Blacklisting can be one of the most common reasons behind deliverability issues and by extension, poor open rates. In many ways’ blacklists are a very important component of the email ecosystem; they keep track of spammers and stop them from sending unsolicited emails to users across the web. However, sometimes legitimate marketers can end up on a blacklist which impacts their business.
Blacklisting is a practice of identifying potential spammers based on IP addresses or domains from which they send emails, this information is then compiled into a blacklist which is referenced by email servers to determine which message originators to block. It’s a great system for keeping inboxes clean and relatively secure, however blacklisting is a very tedious process and as such nearly all blacklisting services are automated – this means that the blacklisting classifiers can make mistakes and mistake good senders for bad ones.
How does it work?
At its core the email journey can be a little complex so we have broken it down into the following key stages:
- An email is sent from your address (email@example.com) to John Smith. (Your domain, example.com, has an IP address of 184.108.40.206).
- John’s mail server looks up your domain name (example.com) and checks it and its IP address (220.127.116.11) against a collection of blacklists from across the web.
- If the domain or IP address are found on any blacklist then your message will end up in John’s SPAM folder. However, if the IP is marked as a continuous offender then ISPs can automatically reject messages – this means they will never reach John’s inbox in the first place.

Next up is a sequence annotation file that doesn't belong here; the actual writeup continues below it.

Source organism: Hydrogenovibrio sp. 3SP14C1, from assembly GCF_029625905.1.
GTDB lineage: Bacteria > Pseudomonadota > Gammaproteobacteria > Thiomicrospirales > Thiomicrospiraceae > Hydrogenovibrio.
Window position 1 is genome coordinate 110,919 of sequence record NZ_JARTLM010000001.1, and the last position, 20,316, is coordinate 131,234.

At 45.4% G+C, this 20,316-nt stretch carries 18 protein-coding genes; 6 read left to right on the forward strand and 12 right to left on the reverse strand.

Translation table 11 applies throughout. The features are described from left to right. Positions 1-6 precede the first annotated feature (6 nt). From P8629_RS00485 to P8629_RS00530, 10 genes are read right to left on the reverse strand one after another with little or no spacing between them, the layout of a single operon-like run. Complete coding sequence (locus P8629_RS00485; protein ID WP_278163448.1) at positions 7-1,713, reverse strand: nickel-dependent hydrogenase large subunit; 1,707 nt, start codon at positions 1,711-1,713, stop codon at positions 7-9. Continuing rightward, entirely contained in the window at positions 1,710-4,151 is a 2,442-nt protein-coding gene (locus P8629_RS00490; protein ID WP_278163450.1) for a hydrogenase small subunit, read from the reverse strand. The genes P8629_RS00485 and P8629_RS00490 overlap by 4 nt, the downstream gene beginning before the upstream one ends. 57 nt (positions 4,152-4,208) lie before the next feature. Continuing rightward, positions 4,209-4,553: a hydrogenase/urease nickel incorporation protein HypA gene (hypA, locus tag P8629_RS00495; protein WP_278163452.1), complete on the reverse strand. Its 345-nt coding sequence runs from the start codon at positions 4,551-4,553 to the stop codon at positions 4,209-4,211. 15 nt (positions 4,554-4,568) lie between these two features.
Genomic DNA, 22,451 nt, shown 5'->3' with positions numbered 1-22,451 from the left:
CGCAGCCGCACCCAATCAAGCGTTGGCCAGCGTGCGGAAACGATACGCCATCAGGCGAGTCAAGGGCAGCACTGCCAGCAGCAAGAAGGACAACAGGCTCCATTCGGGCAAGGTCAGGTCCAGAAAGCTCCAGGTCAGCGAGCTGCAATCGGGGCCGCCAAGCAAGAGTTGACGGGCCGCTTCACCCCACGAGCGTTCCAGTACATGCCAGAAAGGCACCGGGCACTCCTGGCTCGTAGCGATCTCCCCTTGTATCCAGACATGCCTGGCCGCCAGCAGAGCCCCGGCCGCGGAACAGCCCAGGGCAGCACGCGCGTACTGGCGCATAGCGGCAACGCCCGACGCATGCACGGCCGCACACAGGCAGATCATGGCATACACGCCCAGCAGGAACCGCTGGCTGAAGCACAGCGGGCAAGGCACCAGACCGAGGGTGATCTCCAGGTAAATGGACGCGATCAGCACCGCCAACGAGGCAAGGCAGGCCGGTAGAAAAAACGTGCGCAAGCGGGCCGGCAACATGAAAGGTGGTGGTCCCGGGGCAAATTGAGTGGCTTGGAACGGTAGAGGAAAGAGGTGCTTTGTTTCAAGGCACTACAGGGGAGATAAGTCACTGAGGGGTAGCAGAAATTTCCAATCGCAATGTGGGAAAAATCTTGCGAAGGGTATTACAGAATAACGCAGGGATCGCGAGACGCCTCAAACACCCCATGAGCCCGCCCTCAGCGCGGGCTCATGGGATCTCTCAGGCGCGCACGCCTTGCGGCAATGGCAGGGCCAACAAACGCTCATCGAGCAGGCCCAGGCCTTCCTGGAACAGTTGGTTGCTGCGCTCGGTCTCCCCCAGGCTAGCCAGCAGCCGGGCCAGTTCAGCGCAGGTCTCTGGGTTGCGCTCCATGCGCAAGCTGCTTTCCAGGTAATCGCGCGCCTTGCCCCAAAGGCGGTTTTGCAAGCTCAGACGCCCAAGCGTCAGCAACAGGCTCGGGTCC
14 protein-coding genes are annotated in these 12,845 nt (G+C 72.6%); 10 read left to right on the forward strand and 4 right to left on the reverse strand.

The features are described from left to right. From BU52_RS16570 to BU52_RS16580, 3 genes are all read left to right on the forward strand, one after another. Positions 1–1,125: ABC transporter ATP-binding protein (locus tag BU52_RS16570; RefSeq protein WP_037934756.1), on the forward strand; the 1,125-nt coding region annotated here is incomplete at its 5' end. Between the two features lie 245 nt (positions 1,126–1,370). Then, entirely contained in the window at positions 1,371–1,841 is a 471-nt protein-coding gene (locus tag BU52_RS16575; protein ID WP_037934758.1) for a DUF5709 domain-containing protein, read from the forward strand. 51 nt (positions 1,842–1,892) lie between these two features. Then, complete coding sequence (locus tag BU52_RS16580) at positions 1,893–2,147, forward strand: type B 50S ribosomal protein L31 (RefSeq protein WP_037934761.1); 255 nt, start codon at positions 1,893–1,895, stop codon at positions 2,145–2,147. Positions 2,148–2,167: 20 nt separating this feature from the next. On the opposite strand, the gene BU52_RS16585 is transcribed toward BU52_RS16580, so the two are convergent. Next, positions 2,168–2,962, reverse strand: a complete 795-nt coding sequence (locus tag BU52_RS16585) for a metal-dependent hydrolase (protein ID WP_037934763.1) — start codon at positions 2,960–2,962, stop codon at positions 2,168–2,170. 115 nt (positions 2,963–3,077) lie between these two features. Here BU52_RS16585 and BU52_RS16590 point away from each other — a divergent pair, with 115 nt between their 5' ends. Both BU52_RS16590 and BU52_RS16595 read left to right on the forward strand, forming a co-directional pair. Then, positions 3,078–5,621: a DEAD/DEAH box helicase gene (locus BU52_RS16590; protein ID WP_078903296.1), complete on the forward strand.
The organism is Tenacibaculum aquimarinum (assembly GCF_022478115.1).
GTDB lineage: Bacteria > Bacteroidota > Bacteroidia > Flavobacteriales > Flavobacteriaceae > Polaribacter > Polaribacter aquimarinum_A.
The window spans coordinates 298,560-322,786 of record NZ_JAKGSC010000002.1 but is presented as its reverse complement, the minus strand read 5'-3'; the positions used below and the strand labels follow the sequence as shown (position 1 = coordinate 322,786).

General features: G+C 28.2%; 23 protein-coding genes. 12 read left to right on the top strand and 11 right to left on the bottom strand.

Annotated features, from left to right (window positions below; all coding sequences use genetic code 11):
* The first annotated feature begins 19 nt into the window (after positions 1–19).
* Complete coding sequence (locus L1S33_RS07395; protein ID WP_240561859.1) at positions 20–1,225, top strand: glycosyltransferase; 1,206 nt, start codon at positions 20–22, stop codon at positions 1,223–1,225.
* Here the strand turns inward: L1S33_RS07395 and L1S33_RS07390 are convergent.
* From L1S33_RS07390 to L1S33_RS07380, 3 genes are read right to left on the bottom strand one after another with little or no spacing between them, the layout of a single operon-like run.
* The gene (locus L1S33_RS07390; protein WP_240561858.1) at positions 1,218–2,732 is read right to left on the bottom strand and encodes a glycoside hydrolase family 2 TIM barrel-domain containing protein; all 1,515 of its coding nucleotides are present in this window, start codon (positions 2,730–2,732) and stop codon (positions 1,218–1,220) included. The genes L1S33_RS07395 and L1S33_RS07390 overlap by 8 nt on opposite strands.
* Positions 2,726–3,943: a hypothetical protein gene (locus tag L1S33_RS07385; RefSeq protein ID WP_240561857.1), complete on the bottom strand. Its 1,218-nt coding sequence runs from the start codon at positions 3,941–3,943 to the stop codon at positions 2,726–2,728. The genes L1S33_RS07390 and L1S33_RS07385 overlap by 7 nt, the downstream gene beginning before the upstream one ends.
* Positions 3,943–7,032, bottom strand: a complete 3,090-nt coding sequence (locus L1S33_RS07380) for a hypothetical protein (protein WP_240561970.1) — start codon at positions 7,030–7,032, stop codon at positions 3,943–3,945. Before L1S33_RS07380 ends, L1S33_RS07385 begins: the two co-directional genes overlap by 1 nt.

Why would I get blacklisted?
Often there are many specific reasons why you might end up on a blacklist, however most often its due to the way in which your emails are constructed especially when not enough attention has been given to the best email marketing approaches. Without consideration you might be unintentionally triggering blacklisting services which will inevitably result in delays and deliverability issues.
You could be placed on a blacklist because of the content of your email; if you send out messages that contain words that could be considered as “spammy” by blacklisting services then you are increasing the chance of becoming blacklisted. Similarly, high number of complaints from your recipients can also result in being blacklisted which is most common with marketers who send unsolicited emails to large mailing lists, when the number of complaints against your domain goes above a certain threshold the ISPs will route emails to SPAM folders or reject them entirely.
Poor email list hygiene, such as sending to inactive email addresses, is detrimental to maintaining a healthy sender reputation. It is common for blacklist organisations to harvest old, unused, email addresses and create “honey pots” which they then publish. As a result, marketers who buy data can end up sending to a honey pot address thus ending up on a blacklist.
Bots are not perfect
You might be doing your best to follow appropriate email marketing practices, but still end up on a blacklist. It happens. As mentioned above, most blacklisting services employ computer programs which programmatically analyse email traffic to determine the probability of messages being spammy, these programs aren’t perfect and can make mistakes tagging your legitimate content as SPAM.
Email deliverability is one of the key focusses of Campaignmaster; our dedicated team monitors the health of all sending IPs to ensure that they are not resident on any blacklists and are in a good shape to send high-quantities of emails.
If you are looking to improve your email delivery with expert emailing marketing advice get in touch at firstname.lastname@example.org.